Posted by Kenneth Nkemnacho | 28 August 2013 | 5,968 times
When I talk about vision, one of the first things I encourage people to do is to increase their speed in order to accomplish their dreams on time. In spite of this, every visionary should realise that every road has its speed limit. The reason for enforcing speed limits is for the purpose of safety. Driving beyond the speed limit may cause accidents; accidents cause havocs, and some of these havocs lead to death. Where a person over-speeds, the relevant authority, if aware, will penalise the person with a fine. Speed is good, but where it is abused leads to unexpected problems.
In continuing with ‘How to overcome challenges’, I will like to emphasise that one of the major challenges a start-up visionary encounters is Haste. When creative ideas rush into the mind of a visionary, they come with the temptation of haste. Everyone with the mentality of a finisher wants to execute a project and complete it instantly. The reason this happens is because in a flash, every good visionary can instantly see the beginning to the end of what he wants to accomplish. So, he immediately swings into action to make it happen, unknown to some that there is a difference between a mental picture and reality. What you mentally see in a single picture may take two or more years to fulfill. For those that don’t understand, they will like to carry out a two year assignment in two months. As a result, the task ends up being shoddy. Shoddiness takes away great value from a great dream. Shoddiness introduces childishness into something that would have attracted great admiration. Shoddiness is a dream killer.
I have met young and old visionaries that never understood the language of careful preparation and patience. Due to their haste, they impeded what should have changed their lives and the lives of those around them. The regrettable aspect of haste is that there are onlookers that are very smart and intelligent. They easily spot those with fantastic ideas; they follow them through until they make avoidable errors, and abandon their dreams. These ‘smarties’ as I call them, pick up the same ideas; work on them, and come up with creativities that were not originally theirs. There are countless inventions that don’t belong to those that they were credited to; only that someone somewhere was not ready to wait until the dream manifests; he chose to be hasty and then wasted the idea to impatience.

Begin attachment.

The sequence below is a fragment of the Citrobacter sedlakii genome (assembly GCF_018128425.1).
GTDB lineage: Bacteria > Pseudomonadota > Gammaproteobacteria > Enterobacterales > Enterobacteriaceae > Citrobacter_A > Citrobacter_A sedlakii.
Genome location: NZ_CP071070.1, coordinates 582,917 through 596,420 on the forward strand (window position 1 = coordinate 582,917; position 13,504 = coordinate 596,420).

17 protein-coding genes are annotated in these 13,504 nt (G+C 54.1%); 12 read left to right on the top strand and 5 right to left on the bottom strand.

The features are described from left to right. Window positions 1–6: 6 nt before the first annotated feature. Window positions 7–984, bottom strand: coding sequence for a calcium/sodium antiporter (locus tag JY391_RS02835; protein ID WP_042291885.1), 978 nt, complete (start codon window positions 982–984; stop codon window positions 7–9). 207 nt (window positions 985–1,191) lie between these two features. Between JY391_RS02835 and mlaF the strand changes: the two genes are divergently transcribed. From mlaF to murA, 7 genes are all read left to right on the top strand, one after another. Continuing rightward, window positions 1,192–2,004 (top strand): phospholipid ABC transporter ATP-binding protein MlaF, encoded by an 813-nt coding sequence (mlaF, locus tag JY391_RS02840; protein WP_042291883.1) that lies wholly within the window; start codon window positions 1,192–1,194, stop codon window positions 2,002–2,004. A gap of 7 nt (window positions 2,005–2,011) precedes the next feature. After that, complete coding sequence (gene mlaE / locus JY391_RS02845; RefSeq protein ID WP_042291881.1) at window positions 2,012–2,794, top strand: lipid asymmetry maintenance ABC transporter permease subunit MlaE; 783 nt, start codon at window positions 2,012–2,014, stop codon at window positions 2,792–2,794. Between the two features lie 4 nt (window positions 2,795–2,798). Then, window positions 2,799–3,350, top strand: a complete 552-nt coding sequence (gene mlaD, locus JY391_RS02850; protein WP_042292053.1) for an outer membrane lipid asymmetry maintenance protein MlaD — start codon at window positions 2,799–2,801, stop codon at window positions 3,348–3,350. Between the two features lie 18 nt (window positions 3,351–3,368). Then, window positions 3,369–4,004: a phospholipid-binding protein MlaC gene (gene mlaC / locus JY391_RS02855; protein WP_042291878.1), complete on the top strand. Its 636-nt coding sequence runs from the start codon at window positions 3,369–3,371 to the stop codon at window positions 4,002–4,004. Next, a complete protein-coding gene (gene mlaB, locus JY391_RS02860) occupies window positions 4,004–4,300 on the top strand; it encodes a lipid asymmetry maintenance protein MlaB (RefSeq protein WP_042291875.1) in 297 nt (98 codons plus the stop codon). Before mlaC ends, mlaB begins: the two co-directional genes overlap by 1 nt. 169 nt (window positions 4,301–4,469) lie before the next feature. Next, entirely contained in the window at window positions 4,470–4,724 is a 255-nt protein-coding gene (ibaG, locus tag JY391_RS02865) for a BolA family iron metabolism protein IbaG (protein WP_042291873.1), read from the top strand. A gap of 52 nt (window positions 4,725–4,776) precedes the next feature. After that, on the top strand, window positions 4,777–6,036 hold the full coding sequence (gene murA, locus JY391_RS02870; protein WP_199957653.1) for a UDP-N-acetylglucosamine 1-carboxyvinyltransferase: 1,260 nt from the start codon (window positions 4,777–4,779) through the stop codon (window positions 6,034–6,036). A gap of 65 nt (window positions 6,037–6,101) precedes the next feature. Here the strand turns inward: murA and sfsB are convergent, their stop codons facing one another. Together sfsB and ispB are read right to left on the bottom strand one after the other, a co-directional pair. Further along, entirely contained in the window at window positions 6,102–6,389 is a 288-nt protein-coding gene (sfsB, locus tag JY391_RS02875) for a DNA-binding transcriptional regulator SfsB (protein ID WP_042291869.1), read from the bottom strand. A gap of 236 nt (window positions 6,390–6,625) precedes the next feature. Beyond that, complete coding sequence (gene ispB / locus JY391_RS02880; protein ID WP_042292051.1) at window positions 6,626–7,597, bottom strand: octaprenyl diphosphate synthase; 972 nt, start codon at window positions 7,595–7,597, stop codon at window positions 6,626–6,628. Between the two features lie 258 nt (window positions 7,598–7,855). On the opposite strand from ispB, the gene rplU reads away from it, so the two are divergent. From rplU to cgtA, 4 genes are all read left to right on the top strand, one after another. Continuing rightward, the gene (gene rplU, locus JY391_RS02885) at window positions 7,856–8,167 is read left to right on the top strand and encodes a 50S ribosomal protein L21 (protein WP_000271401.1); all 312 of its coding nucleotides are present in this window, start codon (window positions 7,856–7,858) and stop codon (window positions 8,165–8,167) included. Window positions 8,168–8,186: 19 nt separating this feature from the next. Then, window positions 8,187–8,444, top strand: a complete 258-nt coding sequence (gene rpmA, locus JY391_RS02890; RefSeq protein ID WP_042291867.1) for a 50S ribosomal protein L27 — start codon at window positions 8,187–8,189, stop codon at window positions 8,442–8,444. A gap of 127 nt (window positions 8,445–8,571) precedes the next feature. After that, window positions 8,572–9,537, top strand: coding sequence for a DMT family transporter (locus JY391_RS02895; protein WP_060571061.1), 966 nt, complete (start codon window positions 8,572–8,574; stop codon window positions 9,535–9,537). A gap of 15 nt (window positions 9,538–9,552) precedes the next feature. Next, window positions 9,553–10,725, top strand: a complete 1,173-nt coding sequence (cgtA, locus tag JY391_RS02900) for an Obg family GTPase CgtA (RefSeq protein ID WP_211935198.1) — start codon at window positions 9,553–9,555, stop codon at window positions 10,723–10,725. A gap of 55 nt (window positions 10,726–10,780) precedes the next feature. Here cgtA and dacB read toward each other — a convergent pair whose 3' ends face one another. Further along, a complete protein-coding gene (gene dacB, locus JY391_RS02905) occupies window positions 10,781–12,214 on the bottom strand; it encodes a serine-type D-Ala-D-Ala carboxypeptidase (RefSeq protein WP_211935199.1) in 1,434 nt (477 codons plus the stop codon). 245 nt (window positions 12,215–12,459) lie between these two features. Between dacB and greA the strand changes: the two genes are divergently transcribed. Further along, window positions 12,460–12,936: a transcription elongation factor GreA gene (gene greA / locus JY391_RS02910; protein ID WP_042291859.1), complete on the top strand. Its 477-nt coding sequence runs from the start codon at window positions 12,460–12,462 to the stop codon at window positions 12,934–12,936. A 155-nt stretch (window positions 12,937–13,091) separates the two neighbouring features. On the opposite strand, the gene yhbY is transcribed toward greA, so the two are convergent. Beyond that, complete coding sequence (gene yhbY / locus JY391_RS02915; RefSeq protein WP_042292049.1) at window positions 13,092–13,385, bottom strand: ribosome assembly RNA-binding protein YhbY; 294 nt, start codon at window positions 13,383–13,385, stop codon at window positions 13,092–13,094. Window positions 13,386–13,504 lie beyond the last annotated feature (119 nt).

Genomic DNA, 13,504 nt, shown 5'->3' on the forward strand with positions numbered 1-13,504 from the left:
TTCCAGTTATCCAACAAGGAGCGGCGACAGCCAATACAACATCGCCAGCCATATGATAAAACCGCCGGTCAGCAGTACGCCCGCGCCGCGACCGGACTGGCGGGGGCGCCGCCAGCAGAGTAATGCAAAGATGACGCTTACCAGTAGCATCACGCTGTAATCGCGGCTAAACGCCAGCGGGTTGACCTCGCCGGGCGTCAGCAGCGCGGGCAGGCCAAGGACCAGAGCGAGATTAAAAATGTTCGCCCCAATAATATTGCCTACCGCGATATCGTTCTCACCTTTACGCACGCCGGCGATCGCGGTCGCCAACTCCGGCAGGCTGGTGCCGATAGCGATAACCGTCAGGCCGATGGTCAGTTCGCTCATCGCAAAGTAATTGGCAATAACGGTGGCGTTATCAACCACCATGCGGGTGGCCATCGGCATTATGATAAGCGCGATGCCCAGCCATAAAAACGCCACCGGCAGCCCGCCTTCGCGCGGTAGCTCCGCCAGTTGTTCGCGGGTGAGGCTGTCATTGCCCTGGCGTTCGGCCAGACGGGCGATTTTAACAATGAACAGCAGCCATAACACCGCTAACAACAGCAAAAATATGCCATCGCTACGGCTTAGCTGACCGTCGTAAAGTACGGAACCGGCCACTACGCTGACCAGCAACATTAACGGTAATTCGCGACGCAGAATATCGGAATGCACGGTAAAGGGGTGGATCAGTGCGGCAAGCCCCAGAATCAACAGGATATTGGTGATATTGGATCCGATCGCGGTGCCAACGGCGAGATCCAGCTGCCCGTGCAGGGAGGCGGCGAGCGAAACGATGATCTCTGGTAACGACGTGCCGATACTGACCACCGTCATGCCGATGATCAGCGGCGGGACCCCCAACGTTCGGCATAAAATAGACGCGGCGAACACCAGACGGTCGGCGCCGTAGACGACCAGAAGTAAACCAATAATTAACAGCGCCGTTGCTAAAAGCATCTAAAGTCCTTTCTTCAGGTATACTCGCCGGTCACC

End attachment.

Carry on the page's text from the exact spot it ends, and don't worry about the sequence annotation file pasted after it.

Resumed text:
What is haste? Haste is unnecessary quick action; it is thoughtless, rash and undue speed. It is synonymous to hustle, impatience, and prematureness. Haste does not take anyone to the finish line of success. Any athlete that hastily steps into a competitor’s lane, where it is against the rule, in order to cross the finish line before every other person gets disqualified. So many people have disqualified themselves from reaching the place of vision because of the attitude of hustling; those that hustle don’t come up with durable products.
When you take a close look at many entrepreneurs, talented people, businessmen, and a whole lot of people with diverse pursuits in life, it is easily observable that many are called, but few are chosen. Those that were chosen weren’t special breeds; it was their quality character that separated them. We should realise that faith is not haste; although some people think it is. Haste is a purpose thief. Haste is a dream robber. Haste is vision stopper.
As you lay the foundation of that vision, avoid haste; lay it cautiously with careful planning. Realise that every stage in a page has a time frame assigned to it. Take the time to properly and orderly follow the design of the vision. If the design is right, and if it is skillfully adhered to, it will stand out in the marketplace. Don’t hasten it; if you do, you will waste it. Build with patience, and you will win.
Thanks for reading and please keep a date next fortnight – Wednesday, September 11, 2013, when we’ll discuss Practical steps in dealing with the challenge of haste. Till then. God bless you.
•SUCCESS FACTOR appears fortnightly on Wednesdays. The Columnist, Kenneth Nkemnacho, is a popular London-based motivational writer and YAHOO Contributor. He can be reached via email@example.com or firstname.lastname@example.org
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